From Hessians: Mercenaries, Rebels, and the War for British North America, by Brady J. Crytzer (Westholme, 2015), Kindle Loc. 4585-4623:
[Hessian Chaplain] Philipp [Waldeck] had read about the Indian warriors of the southern frontier but he had never seen them in person, and when the proposed meeting took place he was certain to involve himself. He was by no means a thrill seeker, but such a rare and uniquely American experience as a native council was something he could never experience in Germany. He and a few of the officers looked on the delegation from a distance, taking note of their dress and weapons, and he was struck by just how familiar they all looked. From the German viewpoint the American Indian was the proverbial “savage,” and the chaplain used this term throughout his journal to describe the men he observed. He did not use it disrespectfully, in fact he wrote candidly of his admiration for them. These warriors were not the ravenous, cannibalistic caricatures that he had read about as a child in Waldeck, in fact they were quite European. They carried muskets that had clearly been manufactured in England bearing the bold “GR” insignia of King George, for George Rex, and they wore some European garments. Their outward appearance retained a wild quality, but they had more similarities to than differences with some of the more distant American frontiersmen. For chaplain Philipp Waldeck the events of this day would be nothing short of transformative.
The council began soon after the arrival of the Indian elders, or sachems, but General Campbell made it clear that he was not interested in taking part. Instead he ordered his subordinate and direct commander of the 3rd Waldeck Regiment Colonel von Hanxleden to sit in his place. By the time that Philipp finished his sacred duties the proceedings had already begun and he rushed to take part. The meeting itself was held in one of the large open halls of the city, and as the tardy chaplain entered the room a member of the Creek delegate was already speaking. In a moment of embarrassment the native speaker stood silent as though acknowledging Philipp’s lateness, and sensing the tension the chaplain quickly was seated next to his comrades. The scene before him occurred countless times in the annals of America’s colonial past and was an integral part of native power and politics. As the Creek sachem spoke he did so in short bursts so that a translator could relay the message to the other party; Philipp noted that this particular translator was very talented.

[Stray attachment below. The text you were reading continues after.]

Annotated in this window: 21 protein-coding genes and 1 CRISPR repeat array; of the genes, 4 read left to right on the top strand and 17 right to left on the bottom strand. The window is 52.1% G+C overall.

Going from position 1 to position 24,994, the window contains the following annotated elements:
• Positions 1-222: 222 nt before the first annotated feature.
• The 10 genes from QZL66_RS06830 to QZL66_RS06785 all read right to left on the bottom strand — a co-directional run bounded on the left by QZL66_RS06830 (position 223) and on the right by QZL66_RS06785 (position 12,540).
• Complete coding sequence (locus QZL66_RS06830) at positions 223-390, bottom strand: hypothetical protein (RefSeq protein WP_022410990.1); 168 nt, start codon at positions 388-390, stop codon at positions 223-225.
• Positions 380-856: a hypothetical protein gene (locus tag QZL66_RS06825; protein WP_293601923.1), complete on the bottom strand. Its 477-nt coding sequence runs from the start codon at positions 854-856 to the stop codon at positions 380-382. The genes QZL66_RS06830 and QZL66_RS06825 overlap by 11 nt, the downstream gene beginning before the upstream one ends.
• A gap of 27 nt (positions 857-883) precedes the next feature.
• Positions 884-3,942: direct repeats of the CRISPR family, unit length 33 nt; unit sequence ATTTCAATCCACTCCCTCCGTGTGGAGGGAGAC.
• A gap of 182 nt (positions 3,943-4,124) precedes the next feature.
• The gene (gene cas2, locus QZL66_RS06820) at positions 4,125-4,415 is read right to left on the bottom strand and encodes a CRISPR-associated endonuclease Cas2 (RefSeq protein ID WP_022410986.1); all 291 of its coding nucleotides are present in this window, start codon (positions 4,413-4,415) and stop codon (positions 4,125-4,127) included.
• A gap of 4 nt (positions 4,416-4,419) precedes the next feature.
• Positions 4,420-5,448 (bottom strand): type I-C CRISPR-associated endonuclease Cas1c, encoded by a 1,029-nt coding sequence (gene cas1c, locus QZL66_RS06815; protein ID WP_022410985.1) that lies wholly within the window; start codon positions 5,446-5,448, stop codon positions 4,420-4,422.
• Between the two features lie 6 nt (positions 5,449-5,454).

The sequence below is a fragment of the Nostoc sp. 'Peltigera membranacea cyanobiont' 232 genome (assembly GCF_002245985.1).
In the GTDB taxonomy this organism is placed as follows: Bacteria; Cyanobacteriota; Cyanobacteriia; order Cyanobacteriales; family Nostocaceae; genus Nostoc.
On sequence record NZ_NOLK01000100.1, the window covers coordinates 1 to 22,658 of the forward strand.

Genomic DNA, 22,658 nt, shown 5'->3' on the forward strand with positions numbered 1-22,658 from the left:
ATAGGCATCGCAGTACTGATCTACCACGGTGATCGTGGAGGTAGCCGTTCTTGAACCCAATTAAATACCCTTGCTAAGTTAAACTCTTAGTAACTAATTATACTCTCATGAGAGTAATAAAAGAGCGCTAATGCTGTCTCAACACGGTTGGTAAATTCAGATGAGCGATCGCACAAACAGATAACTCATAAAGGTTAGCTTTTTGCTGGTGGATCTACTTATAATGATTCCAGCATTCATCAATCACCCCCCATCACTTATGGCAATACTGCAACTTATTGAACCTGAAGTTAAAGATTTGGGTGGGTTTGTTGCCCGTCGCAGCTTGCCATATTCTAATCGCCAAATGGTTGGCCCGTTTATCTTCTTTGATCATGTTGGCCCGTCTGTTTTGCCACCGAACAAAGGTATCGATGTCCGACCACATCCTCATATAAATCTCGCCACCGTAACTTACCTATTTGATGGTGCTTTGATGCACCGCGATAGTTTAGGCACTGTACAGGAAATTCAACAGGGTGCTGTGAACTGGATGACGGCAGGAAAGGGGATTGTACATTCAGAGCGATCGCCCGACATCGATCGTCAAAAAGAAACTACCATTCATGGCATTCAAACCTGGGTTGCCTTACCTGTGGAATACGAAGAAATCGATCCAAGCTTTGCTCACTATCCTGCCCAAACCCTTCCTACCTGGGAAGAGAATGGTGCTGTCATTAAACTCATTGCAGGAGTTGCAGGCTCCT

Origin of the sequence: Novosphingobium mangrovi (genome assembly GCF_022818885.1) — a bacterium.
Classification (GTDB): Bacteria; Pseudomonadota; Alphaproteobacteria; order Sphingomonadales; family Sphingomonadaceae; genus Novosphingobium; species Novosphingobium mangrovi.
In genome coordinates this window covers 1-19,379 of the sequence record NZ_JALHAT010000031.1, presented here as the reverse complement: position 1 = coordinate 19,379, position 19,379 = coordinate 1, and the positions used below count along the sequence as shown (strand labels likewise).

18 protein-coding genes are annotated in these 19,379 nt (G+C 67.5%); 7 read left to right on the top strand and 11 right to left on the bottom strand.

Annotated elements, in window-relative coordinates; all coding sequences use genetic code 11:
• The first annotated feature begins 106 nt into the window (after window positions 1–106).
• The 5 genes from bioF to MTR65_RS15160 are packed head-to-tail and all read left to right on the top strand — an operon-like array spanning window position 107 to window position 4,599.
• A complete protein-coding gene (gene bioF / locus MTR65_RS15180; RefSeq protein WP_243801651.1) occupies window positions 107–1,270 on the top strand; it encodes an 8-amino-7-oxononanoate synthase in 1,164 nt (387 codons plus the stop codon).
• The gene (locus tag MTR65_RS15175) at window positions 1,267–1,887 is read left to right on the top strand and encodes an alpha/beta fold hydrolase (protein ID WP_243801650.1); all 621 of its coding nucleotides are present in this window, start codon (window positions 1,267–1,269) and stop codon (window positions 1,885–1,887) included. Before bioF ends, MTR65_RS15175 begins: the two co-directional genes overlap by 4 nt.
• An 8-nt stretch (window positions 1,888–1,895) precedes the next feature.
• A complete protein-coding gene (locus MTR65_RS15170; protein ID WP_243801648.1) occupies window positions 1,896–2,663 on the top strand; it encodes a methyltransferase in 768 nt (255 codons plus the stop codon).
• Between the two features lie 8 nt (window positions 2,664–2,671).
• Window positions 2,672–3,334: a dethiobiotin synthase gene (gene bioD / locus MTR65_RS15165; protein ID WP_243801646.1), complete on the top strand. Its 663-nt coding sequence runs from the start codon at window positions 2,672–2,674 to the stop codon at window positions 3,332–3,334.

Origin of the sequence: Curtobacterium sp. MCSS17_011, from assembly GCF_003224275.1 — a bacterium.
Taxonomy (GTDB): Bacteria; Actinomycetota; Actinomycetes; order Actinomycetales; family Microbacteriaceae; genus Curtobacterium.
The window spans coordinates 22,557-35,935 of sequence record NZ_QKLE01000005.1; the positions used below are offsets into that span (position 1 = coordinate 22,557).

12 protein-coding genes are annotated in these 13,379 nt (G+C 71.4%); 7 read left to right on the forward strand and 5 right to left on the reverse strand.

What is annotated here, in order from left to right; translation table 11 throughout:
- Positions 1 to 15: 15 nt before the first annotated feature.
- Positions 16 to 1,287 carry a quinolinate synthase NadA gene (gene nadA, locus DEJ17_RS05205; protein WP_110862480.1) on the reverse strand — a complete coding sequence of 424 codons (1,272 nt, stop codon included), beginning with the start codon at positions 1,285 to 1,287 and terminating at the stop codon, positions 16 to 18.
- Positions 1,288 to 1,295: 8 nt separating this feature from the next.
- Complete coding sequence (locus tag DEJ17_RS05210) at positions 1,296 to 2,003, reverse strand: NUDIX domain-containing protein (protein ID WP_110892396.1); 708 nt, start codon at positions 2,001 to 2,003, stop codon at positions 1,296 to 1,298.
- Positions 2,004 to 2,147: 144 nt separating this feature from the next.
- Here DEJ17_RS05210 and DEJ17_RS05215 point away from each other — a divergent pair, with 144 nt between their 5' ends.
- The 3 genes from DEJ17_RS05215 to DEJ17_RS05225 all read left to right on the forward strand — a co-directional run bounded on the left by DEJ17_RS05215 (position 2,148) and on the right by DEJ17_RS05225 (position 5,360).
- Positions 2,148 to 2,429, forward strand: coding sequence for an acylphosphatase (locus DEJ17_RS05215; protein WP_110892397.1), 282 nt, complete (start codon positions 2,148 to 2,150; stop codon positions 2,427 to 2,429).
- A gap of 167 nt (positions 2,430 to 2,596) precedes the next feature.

The agenda of the day seemed mundane, which was why General Campbell chose to occupy himself elsewhere, but for Philipp the spectacle was enthralling. The unnamed Creek delegate came to Pensacola to demand food from the British commander stationed there, and his justification was legitimate. Unlike the European settlers who were regularly supplied with goods from overseas, the great Indian nations of the South still depended on their own ingenuity to feed their families. While there were small pockets of subsistence agriculture in the colonies, most still relied on hunting. Since the outset of the American rebellion, though, the British had placed a great emphasis on wooing the natives to their side with offers of gifts in exchange for alliance; as the warriors were now operating in accord with the Crown they had very little time to attend to their own needs.
Philipp largely tuned out the proceedings and directed all of his attention to recording the visual details all around him. He wrote that most of the chieftains present were elders of the tribe and they all sat on the floor, he also noted that they each smoked a ceremonial tobacco pipe throughout the negotiations. The speaking was done by one person, and the man did so while waving a large red feather in his hand. All the while the sachem spoke he did not look at the German officer but only the interpreter so as to ensure that his exact meaning was expressed.
While the faces of these men were stern, they were also terribly scarred. To become an elder, a great sacrifice earlier in life was expected. That tally was only collected by proving oneself in battle, and Philipp saw that many of the men present carried tremendous battle scars across their bodies. As he studied their mannerisms and reactions the chaplain soon noticed one of the sachems was different than the others . . . he was white. Although the mysterious stranger dressed as a Creek headman and decorated his body similarly, he was certainly not of Indian blood. After asking around, Philipp discovered to his amazement that the man was a fellow German, formerly named Johann Konrad Brandenstein. Years earlier the forty-nine-year-old Brandenstein migrated from Germany to the New World and married a Creek woman. After his adoption into the community the expatriate proved to be a valuable asset to his communal brethren and there he sat in 1779 not as a German but a full member of the Creek Nation. While they sat in council Philipp was astounded by the fact that even though he was surrounded by his countrymen, Brandenstein never behaved as anything but a member of the Creek delegation.
The chaplain wrote that the sachems and warriors before him were physically strong and well built, and although they had varying interests they were fully behind King George. In reality the proceedings he witnessed were much more nuanced and the result of months of negotiations.